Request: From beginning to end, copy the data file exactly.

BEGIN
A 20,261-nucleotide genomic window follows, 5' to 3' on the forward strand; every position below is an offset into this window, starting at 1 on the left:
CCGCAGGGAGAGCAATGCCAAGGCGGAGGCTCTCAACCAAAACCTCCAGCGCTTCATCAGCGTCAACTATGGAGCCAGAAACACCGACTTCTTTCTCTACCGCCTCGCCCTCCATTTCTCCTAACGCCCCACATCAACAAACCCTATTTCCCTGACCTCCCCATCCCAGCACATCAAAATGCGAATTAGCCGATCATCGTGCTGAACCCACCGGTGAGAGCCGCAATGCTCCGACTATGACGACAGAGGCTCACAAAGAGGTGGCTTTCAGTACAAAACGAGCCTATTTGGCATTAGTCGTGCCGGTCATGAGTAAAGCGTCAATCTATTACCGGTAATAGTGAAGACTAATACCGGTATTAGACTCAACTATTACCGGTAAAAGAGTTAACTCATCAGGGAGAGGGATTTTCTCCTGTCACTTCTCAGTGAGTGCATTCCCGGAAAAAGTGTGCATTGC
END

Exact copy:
A 20,261-nucleotide genomic window follows, 5' to 3' on the forward strand; every position below is an offset into this window, starting at 1 on the left:
CCGCAGGGAGAGCAATGCCAAGGCGGAGGCTCTCAACCAAAACCTCCAGCGCTTCATCAGCGTCAACTATGGAGCCAGAAACACCGACTTCTTTCTCTACCGCCTCGCCCTCCATTTCTCCTAACGCCCCACATCAACAAACCCTATTTCCCTGACCTCCCCATCCCAGCACATCAAAATGCGAATTAGCCGATCATCGTGCTGAACCCACCGGTGAGAGCCGCAATGCTCCGACTATGACGACAGAGGCTCACAAAGAGGTGGCTTTCAGTACAAAACGAGCCTATTTGGCATTAGTCGTGCCGGTCATGAGTAAAGCGTCAATCTATTACCGGTAATAGTGAAGACTAATACCGGTATTAGACTCAACTATTACCGGTAAAAGAGTTAACTCATCAGGGAGAGGGATTTTCTCCTGTCACTTCTCAGTGAGTGCATTCCCGGAAAAAGTGTGCATTGC